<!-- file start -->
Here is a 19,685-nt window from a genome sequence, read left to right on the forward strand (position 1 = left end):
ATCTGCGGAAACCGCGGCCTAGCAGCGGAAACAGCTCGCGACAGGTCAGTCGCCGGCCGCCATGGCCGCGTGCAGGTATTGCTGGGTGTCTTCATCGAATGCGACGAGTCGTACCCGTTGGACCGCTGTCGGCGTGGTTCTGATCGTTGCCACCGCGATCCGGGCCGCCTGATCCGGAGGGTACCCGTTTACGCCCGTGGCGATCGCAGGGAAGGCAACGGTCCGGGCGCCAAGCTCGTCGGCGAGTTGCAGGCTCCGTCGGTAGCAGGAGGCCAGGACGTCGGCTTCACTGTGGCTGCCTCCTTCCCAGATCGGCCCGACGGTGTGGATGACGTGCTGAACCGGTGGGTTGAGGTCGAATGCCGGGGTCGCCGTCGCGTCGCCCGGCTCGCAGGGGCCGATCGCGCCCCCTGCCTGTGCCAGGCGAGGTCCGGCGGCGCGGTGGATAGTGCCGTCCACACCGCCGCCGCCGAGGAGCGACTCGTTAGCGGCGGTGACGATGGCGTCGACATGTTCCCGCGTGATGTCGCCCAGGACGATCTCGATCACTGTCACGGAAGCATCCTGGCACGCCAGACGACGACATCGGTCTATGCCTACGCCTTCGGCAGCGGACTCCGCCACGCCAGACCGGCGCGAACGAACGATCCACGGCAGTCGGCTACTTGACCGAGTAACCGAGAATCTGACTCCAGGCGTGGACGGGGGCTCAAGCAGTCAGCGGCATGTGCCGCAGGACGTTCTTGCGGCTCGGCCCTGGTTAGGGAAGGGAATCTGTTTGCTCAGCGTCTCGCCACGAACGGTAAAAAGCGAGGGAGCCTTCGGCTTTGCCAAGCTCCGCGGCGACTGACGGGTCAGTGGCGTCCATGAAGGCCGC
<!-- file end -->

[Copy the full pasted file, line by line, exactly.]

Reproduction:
Here is a 19,685-nt window from a genome sequence, read left to right on the forward strand (position 1 = left end):
ATCTGCGGAAACCGCGGCCTAGCAGCGGAAACAGCTCGCGACAGGTCAGTCGCCGGCCGCCATGGCCGCGTGCAGGTATTGCTGGGTGTCTTCATCGAATGCGACGAGTCGTACCCGTTGGACCGCTGTCGGCGTGGTTCTGATCGTTGCCACCGCGATCCGGGCCGCCTGATCCGGAGGGTACCCGTTTACGCCCGTGGCGATCGCAGGGAAGGCAACGGTCCGGGCGCCAAGCTCGTCGGCGAGTTGCAGGCTCCGTCGGTAGCAGGAGGCCAGGACGTCGGCTTCACTGTGGCTGCCTCCTTCCCAGATCGGCCCGACGGTGTGGATGACGTGCTGAACCGGTGGGTTGAGGTCGAATGCCGGGGTCGCCGTCGCGTCGCCCGGCTCGCAGGGGCCGATCGCGCCCCCTGCCTGTGCCAGGCGAGGTCCGGCGGCGCGGTGGATAGTGCCGTCCACACCGCCGCCGCCGAGGAGCGACTCGTTAGCGGCGGTGACGATGGCGTCGACATGTTCCCGCGTGATGTCGCCCAGGACGATCTCGATCACTGTCACGGAAGCATCCTGGCACGCCAGACGACGACATCGGTCTATGCCTACGCCTTCGGCAGCGGACTCCGCCACGCCAGACCGGCGCGAACGAACGATCCACGGCAGTCGGCTACTTGACCGAGTAACCGAGAATCTGACTCCAGGCGTGGACGGGGGCTCAAGCAGTCAGCGGCATGTGCCGCAGGACGTTCTTGCGGCTCGGCCCTGGTTAGGGAAGGGAATCTGTTTGCTCAGCGTCTCGCCACGAACGGTAAAAAGCGAGGGAGCCTTCGGCTTTGCCAAGCTCCGCGGCGACTGACGGGTCAGTGGCGTCCATGAAGGCCGC